Takashi Murakami's limited editions are many, although their characteristics vary greatly from one to another. The fact that there is a wide variety of themes, sizes, techniques and edition sizes means that Murakami has a large number of avid and loyal collectors.
His most common editions are those produced in runs of 300 copies and are made through offset lithography with different finishes. Whether it’s Mr. DOB, Kaikai Kiki, smiling flowers, colorful skulls, Flower Balls, self-portraits... all this iconography, so characteristic of Takashi Murakami's work, is available to the public thanks to his graphic work.
In Artetrama we have been working with Takashi Murakami's graphic work for more than 10 years, during all this time we can say that there are three aspects of the work of this Japanese artist that our clients have consulted us the most. These are the date, the signature and the technique.
Each and every one of the copies that have been published by Takashi Murakami have, in addition to his signature and numbering, an inscription with the copyright of the image. This copyright, which is usually found at the bottom of the work, contains the title of the work and a date. This date refers to the year in which the image that is reproduced in that edition was created and patented. The date that galleries and auction houses provide as information about the work is the date of publication of the limited edition, which usually does not match the date that appears on the copyright of the offset lithograph, silkscreen or archival pigment print in question. In other words, the date provided by the professionals is the date of creation of the limited edition on which the image is based, not the date of the copyright, which might have an earlier date.
BOKAN- Camouflage Pink (2013)
As just mentioned, all of Takashi Murakami's graphic work is signed and numbered by himself. At some point, a Murakami collector will start comparing works and suddenly realize something strange: the signatures are different! Yes, Takashi Murakami's signature evolves from a more or less legible scrawl to large loops.
In his early works, Takashi Murakami limited himself to stamping his first name, Takashi, along with the year. From 2001 to 2004 his relatively legible signature changed to a similar but more fluid one. The first noticeable change in his signature occurs in 2005, when it becomes a wavy line. The line tends to flatten out, but generally remains the same until 2010. This linear signature actually proved useful during the period 2005-2010, as the second half of that period marks the beginning of increased production.
Takashi Murakami employs this type of signature until 2011, however, some of his works from early 2011 mark the transition from the looped line to a signature composed solely of loops, which has predominated in his editions since then. In 2020, the looped signature is maintained for his offset lithographs, but it is at this point that Mr. Murakami makes another change. As we can see in his new series of archival pigment prints and serigraphs, his signature returns to that linear image but incorporating graphics in the middle.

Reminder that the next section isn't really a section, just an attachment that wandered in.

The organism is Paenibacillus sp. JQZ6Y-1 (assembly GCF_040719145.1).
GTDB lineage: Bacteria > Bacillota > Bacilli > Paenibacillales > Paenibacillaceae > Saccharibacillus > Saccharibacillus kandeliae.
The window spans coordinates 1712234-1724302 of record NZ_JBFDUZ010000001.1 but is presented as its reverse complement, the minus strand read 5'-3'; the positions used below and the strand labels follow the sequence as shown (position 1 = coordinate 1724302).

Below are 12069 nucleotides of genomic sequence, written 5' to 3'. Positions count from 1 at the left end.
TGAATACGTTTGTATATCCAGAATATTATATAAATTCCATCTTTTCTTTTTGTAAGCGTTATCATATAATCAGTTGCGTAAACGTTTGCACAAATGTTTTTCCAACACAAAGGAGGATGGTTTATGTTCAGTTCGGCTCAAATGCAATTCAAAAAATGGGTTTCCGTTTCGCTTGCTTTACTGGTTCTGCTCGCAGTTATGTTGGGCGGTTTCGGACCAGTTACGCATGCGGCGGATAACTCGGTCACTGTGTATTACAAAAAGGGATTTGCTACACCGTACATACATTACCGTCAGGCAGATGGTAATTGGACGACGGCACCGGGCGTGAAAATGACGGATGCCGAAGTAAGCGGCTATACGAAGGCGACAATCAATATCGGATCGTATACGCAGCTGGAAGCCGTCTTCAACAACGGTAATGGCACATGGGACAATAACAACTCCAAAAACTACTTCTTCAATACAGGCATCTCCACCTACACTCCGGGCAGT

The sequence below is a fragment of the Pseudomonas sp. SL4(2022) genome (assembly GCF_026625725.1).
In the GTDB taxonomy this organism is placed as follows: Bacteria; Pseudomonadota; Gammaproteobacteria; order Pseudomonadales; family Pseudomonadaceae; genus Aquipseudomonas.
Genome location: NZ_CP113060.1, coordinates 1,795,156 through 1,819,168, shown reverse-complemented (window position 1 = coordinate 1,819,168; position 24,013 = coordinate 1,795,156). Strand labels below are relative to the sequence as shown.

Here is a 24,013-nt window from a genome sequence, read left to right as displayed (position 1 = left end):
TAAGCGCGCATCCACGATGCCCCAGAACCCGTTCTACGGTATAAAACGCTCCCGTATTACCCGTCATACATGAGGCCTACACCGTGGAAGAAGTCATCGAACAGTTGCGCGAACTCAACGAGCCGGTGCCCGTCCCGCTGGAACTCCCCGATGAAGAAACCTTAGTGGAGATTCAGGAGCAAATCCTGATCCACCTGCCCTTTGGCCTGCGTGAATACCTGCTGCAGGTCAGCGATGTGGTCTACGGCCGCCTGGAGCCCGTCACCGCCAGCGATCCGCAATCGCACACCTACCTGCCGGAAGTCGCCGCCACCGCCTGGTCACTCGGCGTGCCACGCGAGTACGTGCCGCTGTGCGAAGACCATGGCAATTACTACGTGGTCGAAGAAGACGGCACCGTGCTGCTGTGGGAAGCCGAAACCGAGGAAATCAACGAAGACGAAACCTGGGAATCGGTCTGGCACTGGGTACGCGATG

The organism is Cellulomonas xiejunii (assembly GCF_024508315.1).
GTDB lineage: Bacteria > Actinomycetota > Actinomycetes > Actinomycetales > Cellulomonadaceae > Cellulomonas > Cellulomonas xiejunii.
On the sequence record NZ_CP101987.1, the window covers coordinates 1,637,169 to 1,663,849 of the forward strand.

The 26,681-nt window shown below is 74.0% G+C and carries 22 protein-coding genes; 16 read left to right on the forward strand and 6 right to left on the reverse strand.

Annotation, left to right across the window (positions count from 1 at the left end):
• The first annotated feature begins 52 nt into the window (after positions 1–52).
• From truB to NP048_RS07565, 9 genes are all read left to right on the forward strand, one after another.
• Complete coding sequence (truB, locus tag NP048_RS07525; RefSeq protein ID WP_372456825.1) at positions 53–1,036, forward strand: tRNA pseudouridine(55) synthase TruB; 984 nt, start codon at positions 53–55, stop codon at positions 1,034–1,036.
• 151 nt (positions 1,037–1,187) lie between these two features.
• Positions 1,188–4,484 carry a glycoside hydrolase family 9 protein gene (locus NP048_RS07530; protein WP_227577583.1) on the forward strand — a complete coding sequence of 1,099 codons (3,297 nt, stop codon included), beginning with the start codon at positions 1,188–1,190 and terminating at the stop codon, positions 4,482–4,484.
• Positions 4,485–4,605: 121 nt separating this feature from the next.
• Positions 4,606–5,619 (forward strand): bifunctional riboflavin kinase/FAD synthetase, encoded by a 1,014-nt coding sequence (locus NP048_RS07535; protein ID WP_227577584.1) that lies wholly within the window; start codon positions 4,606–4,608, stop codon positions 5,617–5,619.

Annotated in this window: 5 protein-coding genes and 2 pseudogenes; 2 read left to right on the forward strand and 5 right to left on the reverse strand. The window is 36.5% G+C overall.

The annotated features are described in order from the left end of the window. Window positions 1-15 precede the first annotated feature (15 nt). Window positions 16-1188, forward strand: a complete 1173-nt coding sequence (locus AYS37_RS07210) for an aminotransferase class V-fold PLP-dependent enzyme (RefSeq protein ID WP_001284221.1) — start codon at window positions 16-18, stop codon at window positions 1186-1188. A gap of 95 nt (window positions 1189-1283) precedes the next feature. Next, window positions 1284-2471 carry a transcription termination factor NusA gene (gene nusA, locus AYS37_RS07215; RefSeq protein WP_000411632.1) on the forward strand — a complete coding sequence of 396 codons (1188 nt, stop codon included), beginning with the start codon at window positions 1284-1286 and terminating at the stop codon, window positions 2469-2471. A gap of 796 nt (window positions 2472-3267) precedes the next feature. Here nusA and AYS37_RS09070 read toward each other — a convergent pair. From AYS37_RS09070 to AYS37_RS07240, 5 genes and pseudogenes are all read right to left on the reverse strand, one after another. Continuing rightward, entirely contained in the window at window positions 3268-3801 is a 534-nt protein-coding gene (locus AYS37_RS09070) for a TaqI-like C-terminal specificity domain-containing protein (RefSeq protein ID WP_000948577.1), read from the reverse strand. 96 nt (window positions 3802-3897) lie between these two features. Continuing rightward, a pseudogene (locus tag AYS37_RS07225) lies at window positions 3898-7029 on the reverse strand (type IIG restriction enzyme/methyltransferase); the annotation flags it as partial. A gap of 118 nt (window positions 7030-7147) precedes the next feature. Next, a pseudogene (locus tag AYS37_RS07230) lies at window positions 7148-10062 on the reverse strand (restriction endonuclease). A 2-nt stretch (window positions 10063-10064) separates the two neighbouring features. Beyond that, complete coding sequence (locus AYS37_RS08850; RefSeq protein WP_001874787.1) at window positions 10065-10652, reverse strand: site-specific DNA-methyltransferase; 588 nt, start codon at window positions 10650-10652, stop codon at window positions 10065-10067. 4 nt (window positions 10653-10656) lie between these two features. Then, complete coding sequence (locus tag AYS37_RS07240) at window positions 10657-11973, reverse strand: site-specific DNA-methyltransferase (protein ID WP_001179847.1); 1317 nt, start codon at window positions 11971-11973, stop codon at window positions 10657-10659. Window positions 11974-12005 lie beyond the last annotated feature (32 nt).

Murakami's enigmatic nature contributes greatly to his growing popularity. He is obsessed with breeding beetles, his puppy Pom, traditional Japan, the effects of World War II in Japan, and international pop culture. This amalgam of concerns makes his creative process very dynamic, but not without some side effects. On many occasions, his obsession for perfection has made his fans wait impatiently for works that were months late, as was the case with the Kansei series.
Although the process of creating Takashi Murakami's limited editions at his Kaikai Kiki factory is a mystery, certain techniques are recurrent in many of his editions. The most common editions are limited to 300 copies, all offset lithographs, however, other techniques such as cold or hot foil stamping, the use of silver or UV varnish appear in their descriptions.
Hot stamping consists of applying a metal foil to the paper with pressure, heat and a cutter. In contrast to this hot foil stamping method, there is a cold foil stamping option that works by applying the foil (metallized paper) as if it was an ink. The cold foil stamping process lends itself to gradients and halftones, unlike traditional hot foil stamping.
Thanks to cold foil stamping, many of Takashi Murakami's works have those gold or silver backgrounds that he likes so much and that refer to traditional Japanese painting. Works such as "The Golden Age: Hokkio Takashi" or "Kyoto: Korin" are examples of cold printing, which can be seen in the details or gold or silver backgrounds. When reference is made to the use of silver, Murakami's works adopt a pearly character that predominates, for example, in his limited editions "And then...", his self-portraits such as "I met a panda family" or "A space for philosophy" or in the diptych "Homage to Francis Bacon (Study for Head of Isabel Rawsthorne and George Dyer)".
"The Golden Age: Hokkio Takashi" (2016)
I met a Panda Family (2013)
As a summary, we could say that a Murakami collector can choose which pieces to acquire based on multiple factors, as we mentioned at the beginning of this article. The work of this Japanese artist is so wide and varied that becoming an expert is quite a challenge!